U of I Report Details Episodes Of Racial Microaggressions

May 12, 2015
 
Researcher Ruby Mendenhall sits in her office holding a copy of the Racial Microaggressions in the Classroom report.

Ruby Mendenhall says the report was intended to explore various and subtle forms of racism that take place in the classroom

(Photo: Tiffany Jolley)

Students of color at the University of Illinois say they hear racist remarks, are subjected to stereotypes, feel excluded in group projects or receive other negative messages based on race, according to a new report on race relations.

The report, “Racial Microaggressions at the University of Illinois, Urbana-Champaign: Voices of Students of Color in the Classroom,” looks at issues of inclusion, diversity and the racial climate in learning environments on campus.

The report was written by Stacy Harwood, a professor of urban and regional planning; Ruby Mendenhall, a professor of sociology and of African American studies; and Margaret Browne Huntt, a research development specialist in the Interdisciplinary Health Sciences Initiative.

The research group also produced a report in 2010 on racial microaggressions in student housing on campus.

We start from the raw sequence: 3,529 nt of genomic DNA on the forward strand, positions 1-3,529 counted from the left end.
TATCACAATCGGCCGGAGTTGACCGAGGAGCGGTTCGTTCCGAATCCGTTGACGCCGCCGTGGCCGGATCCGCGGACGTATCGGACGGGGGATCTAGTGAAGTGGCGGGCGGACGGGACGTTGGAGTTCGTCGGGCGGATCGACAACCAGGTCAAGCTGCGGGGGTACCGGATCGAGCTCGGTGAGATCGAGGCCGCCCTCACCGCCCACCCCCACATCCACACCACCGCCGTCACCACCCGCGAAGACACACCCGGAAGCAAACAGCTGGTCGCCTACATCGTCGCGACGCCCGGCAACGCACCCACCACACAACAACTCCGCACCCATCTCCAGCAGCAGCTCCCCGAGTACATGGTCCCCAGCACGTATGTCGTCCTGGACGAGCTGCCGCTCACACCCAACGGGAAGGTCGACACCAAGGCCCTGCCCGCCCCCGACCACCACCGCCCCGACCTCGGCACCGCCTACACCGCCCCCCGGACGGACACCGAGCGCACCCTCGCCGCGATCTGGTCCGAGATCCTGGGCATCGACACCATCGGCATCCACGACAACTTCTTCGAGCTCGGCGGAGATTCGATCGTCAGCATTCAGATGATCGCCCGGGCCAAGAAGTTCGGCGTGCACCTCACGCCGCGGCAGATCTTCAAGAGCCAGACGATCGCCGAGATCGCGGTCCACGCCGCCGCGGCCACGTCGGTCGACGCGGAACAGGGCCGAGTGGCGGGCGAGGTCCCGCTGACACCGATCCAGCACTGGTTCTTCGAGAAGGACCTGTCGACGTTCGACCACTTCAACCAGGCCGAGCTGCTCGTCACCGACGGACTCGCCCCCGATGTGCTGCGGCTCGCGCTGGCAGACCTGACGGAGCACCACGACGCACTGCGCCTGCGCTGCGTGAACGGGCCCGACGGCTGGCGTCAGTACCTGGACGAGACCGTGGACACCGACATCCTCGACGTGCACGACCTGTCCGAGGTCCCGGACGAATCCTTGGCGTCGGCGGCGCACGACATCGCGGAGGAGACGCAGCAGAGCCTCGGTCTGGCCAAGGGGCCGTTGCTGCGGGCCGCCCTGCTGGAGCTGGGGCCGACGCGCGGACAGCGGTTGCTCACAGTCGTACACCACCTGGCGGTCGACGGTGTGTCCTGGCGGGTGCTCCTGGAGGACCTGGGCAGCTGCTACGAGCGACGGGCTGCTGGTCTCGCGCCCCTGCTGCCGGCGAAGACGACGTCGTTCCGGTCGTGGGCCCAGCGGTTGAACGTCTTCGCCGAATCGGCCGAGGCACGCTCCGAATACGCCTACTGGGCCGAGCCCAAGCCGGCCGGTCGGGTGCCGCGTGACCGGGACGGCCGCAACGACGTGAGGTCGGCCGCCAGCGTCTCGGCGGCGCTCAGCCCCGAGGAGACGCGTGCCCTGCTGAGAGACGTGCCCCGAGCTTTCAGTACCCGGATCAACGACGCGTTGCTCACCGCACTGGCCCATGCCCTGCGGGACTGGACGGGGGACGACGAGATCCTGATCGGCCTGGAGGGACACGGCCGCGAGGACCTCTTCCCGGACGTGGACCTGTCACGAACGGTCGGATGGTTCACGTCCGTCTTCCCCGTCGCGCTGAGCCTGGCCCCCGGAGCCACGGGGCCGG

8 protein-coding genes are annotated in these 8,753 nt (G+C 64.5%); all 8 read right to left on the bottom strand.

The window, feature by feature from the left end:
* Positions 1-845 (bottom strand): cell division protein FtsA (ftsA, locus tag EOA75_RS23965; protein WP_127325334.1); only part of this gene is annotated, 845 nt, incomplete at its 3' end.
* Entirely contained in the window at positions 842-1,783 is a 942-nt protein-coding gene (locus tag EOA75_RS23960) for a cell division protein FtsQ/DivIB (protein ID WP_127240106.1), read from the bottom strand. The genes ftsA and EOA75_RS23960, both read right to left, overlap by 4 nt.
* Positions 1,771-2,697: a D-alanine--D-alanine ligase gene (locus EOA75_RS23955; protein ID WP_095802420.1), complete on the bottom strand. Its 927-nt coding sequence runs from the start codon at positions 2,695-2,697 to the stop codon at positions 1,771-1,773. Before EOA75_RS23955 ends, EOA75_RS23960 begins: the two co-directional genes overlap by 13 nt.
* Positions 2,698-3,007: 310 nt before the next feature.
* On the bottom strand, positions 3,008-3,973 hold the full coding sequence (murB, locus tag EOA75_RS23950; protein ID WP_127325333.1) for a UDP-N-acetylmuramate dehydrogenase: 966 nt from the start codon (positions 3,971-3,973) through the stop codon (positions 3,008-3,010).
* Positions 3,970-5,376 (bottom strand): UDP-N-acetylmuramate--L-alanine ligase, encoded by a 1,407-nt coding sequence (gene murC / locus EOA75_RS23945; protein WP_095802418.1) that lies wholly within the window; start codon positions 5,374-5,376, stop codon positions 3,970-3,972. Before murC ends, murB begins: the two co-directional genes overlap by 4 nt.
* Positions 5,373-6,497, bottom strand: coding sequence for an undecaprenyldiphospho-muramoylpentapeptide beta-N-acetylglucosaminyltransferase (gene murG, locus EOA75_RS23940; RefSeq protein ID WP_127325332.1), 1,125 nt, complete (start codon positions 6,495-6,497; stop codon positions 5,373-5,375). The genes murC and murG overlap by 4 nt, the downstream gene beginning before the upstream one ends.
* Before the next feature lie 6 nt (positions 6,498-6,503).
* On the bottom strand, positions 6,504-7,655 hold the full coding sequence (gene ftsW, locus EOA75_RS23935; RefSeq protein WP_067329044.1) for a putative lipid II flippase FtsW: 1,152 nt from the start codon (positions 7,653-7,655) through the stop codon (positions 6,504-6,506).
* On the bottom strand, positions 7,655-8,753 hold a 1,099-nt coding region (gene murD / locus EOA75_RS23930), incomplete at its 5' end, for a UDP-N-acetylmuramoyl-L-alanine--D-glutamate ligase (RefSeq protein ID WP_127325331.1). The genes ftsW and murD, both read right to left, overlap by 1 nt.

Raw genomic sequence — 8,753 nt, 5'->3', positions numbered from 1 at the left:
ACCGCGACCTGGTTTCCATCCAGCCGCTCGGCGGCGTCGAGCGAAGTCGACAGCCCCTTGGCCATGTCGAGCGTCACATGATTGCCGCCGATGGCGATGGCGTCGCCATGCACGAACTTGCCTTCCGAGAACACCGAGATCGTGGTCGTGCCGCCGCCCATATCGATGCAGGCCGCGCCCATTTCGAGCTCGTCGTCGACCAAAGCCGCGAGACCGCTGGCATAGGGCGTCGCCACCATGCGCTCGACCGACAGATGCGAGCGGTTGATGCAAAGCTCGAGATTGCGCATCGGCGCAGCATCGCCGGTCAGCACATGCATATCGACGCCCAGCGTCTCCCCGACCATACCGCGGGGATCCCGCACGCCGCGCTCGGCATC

Mendenhall says she was surprised to hear some of the students' responses, including reports of microinvalidations (A form of microaggression that excludes or negates a person's thoughts, feelings or reality) from classmates and professors.

The student’s voices reveal instances of sitting unwelcome in the classroom, hearing racist conversations, experiencing offensive lecture content, suffering with exclusion and harassment in group projects, and being subjected to stereotypes in class discussions and small group interactions.

Students also reported encountering racial steering in advising about courses and major selection.

The report provides recommendations to help administrators focus on effective policies, curricula, faculty training, student codes of conduct and cultural and ethnic programming. 

Story source: WILL